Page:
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Gender Equality And Financial Inclusion Key To Ending Poverty

16/02/2015 8:15 AM IST | Updated 15/07/2016 8:24 AM IST
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Kids studying in a village, Kasauli, Himachal Pradesh, India. (Photo by: IndiaPictures/UIG via Getty Images)

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With a population of over 1.2 billion people and as the largest democracy in the world, India is rated as one of the world's fastest growing emerging economies -

it is the fourth largest economy and the third largest by purchasing power parity.

In this vibrant country with a talented young workforce in technology and engineering, a massive wave of urbanisation sees 10 million people moving annually to towns and cities in search of opportunities. In this urban shift, major infrastructures and investments will be needed to sustainably support the change and make cities more livable and green. Global economic and inclusive growth means also lifting people out of poverty.

According to the World Bank's overview, of the country 400 million of India's people still live in poverty. And many of those who have escaped from it (53 million people) are still highly vulnerable to falling back into it.

Gender equality and education should be the first steps to tackle poverty, harnessing women's potential and empowerment in the socio-economic fabric of the country. Data from the UNDP Human Development Report, the Gender Equality Index is one of the lowest in the world, ranking India as 127 out of 148 countries in 2013. In 2012, a global poll of experts listed the best and worst G20 countries for women: India ranked the worst with alarming data showing that 44.5 % of girls are married before they turn 18 (International Center for Research on Women-2010), 56,000 maternal deaths were recorded in 2010 (UNFPA) and 52 % of women think it is justifiable for a man to beat his wife (UNICEF 2012).

To fight against patriarchal mindsets that restrict women to traditional roles and encourage child marriage, dowries and sex-selective abortion (a 2011 study by The Lancet estimated that 12 million girls were aborted over the last three decades), Prime Minister Narendra Modi recently announced the launch of a campaign called Beti Bachao Beti Padhao to promote gender equality through access to education.

Coupled with women's empowerment and social inclusion, financial access through bank accounts and digital banking technologies should be gradually implemented also in rural areas. The agriculture sector supports over two-thirds of India's population but failing crop yields and outputs threaten the incomes and food security of hundreds of millions. If given access to financial services and products, women could be empowered in a number of ways. Firstly, having access to their own account and to the tools that help them earn a living can increase women's bargaining power within a household and they can influence how money and other resources are used. Secondly, financial inclusion can help increase women' opportunities to earn an income or control assets outside the household. Thirdly, it can reduce women' vulnerability by, for instance, allowing them to insure against risk or borrow to meet unexpected expenses, such as medical treatments. Most importantly, women would most likely save, allocate and invest money in their children' education to give them better life opportunities.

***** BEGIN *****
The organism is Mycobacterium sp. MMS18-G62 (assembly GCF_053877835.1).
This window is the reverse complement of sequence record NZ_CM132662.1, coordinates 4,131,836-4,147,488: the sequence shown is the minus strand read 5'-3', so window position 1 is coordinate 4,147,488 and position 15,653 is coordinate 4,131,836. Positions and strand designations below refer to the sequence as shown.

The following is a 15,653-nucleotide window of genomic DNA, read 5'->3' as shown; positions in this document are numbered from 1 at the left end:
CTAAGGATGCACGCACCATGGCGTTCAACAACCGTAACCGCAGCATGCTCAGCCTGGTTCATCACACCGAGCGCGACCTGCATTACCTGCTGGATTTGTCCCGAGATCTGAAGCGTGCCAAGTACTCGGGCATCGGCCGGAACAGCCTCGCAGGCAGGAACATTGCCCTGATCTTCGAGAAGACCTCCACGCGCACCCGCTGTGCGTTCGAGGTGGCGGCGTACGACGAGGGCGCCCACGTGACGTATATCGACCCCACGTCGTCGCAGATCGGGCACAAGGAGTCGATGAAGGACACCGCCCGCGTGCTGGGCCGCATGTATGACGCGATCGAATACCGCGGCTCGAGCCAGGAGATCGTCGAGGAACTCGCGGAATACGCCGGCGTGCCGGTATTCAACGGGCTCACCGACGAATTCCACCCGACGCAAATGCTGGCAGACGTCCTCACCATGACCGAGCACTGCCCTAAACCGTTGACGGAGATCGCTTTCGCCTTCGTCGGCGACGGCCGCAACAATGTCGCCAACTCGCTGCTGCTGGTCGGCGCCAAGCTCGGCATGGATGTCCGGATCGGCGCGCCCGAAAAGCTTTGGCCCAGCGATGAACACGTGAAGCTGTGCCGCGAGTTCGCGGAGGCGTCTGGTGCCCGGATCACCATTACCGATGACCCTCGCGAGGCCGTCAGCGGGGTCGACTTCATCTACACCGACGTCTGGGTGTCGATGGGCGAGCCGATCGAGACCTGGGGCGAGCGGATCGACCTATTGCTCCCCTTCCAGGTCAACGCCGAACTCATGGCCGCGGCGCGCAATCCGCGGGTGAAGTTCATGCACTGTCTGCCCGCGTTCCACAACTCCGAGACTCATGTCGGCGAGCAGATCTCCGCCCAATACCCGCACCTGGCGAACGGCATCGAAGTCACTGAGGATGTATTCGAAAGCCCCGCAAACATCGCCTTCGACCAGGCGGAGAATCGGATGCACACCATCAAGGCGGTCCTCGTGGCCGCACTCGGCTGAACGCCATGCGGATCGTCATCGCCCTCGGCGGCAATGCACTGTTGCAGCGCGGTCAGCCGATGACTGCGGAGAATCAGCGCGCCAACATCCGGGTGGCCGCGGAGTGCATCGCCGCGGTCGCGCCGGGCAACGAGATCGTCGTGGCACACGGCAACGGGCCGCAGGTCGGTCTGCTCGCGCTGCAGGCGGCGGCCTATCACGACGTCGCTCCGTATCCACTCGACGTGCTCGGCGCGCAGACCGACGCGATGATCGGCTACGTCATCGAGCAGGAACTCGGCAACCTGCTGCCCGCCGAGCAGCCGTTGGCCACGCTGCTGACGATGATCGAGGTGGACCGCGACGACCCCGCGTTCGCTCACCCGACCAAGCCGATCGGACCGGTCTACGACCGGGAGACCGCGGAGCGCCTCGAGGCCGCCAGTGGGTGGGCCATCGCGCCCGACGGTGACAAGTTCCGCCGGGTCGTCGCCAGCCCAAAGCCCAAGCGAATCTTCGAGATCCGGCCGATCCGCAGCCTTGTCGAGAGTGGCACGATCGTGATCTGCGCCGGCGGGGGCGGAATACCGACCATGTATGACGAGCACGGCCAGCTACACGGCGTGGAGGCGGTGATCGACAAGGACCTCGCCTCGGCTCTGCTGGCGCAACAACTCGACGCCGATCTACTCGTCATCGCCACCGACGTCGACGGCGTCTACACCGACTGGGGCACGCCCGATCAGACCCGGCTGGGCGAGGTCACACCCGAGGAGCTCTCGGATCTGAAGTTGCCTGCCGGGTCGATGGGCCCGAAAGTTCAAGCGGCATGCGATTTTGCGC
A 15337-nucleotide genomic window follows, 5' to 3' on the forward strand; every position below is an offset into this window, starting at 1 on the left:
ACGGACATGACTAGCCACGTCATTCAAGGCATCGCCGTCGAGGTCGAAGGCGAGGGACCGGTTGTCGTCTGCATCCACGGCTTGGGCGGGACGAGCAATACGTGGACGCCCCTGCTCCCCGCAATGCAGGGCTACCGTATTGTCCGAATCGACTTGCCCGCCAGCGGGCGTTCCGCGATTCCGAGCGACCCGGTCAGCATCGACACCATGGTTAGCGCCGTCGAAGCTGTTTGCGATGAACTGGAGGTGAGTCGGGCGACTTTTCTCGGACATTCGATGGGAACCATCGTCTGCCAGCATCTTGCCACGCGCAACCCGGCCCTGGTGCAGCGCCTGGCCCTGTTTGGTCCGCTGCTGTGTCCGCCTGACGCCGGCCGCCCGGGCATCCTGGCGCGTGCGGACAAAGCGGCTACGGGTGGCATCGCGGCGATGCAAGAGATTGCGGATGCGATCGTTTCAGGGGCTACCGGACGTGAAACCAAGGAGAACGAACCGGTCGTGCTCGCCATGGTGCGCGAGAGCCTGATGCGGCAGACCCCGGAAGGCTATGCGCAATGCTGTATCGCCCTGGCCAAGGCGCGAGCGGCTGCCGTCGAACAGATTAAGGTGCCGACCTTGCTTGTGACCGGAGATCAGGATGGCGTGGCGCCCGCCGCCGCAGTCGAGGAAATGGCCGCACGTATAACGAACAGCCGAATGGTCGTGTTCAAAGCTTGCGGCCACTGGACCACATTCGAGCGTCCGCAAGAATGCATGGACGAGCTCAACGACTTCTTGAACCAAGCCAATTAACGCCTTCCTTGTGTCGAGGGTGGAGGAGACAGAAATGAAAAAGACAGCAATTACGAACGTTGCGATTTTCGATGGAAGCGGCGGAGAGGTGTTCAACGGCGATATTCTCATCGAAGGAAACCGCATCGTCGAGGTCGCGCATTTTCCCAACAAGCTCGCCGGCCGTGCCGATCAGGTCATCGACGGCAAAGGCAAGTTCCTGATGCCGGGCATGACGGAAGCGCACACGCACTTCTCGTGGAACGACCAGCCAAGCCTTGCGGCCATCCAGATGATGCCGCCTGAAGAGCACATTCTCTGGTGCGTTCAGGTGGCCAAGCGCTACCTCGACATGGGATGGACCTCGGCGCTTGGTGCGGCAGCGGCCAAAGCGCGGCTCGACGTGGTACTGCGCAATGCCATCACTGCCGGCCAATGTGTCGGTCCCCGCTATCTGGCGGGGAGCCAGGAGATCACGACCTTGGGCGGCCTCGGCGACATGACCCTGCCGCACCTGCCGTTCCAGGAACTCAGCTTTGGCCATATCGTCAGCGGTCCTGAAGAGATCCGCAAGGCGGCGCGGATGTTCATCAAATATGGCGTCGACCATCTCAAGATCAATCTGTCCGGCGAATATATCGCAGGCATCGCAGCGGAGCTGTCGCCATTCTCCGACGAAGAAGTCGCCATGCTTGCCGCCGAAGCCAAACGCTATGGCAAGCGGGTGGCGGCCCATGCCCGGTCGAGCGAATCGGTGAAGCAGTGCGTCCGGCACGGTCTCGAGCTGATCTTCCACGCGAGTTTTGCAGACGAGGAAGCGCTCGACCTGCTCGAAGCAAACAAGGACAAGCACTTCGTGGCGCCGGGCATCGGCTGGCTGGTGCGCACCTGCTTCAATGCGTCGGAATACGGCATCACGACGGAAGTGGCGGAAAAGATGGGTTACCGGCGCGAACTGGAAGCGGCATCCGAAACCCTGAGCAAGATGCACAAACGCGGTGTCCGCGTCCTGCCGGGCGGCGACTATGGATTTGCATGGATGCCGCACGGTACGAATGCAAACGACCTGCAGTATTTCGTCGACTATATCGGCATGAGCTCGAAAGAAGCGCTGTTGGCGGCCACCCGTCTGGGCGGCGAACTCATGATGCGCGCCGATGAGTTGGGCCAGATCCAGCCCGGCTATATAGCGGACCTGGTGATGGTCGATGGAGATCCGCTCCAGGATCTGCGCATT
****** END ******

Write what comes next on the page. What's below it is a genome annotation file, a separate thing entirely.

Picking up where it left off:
The financial inclusion scheme introduced last August by PM Modi, aimed at eradicating poverty and fighting corruption, could be a key point in ending the "financial untouchability" by ensuring that the majority of households have a bank account. However, a mechanism for structured financial education should be put into place to also ensure that people can correctly manage their savings and expenses.

India is the country of the future, and by investing in women and in actively promoting gender equality, the Indian wheel will spin with all its strength and power, and that's exactly when significant and sustainable human progress will occur.

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